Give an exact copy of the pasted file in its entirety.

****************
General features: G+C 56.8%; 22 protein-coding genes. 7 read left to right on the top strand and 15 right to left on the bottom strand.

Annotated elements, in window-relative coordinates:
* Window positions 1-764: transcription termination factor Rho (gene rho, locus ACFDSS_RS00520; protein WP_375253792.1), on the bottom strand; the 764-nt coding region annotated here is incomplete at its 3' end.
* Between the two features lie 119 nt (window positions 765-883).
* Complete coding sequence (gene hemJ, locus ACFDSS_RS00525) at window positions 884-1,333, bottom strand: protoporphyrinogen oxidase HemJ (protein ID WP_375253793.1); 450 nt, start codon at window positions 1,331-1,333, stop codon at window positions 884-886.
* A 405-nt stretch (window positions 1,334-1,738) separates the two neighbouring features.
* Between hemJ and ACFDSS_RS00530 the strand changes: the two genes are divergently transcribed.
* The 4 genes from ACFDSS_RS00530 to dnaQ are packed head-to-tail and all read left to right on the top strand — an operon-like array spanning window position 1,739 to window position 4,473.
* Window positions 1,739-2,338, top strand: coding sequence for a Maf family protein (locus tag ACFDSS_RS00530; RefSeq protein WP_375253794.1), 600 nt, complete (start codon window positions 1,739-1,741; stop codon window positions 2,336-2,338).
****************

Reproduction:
General features: G+C 56.8%; 22 protein-coding genes. 7 read left to right on the top strand and 15 right to left on the bottom strand.

Annotated elements, in window-relative coordinates:
* Window positions 1-764: transcription termination factor Rho (gene rho, locus ACFDSS_RS00520; protein WP_375253792.1), on the bottom strand; the 764-nt coding region annotated here is incomplete at its 3' end.
* Between the two features lie 119 nt (window positions 765-883).
* Complete coding sequence (gene hemJ, locus ACFDSS_RS00525) at window positions 884-1,333, bottom strand: protoporphyrinogen oxidase HemJ (protein ID WP_375253793.1); 450 nt, start codon at window positions 1,331-1,333, stop codon at window positions 884-886.
* A 405-nt stretch (window positions 1,334-1,738) separates the two neighbouring features.
* Between hemJ and ACFDSS_RS00530 the strand changes: the two genes are divergently transcribed.
* The 4 genes from ACFDSS_RS00530 to dnaQ are packed head-to-tail and all read left to right on the top strand — an operon-like array spanning window position 1,739 to window position 4,473.
* Window positions 1,739-2,338, top strand: coding sequence for a Maf family protein (locus tag ACFDSS_RS00530; RefSeq protein WP_375253794.1), 600 nt, complete (start codon window positions 1,739-1,741; stop codon window positions 2,336-2,338).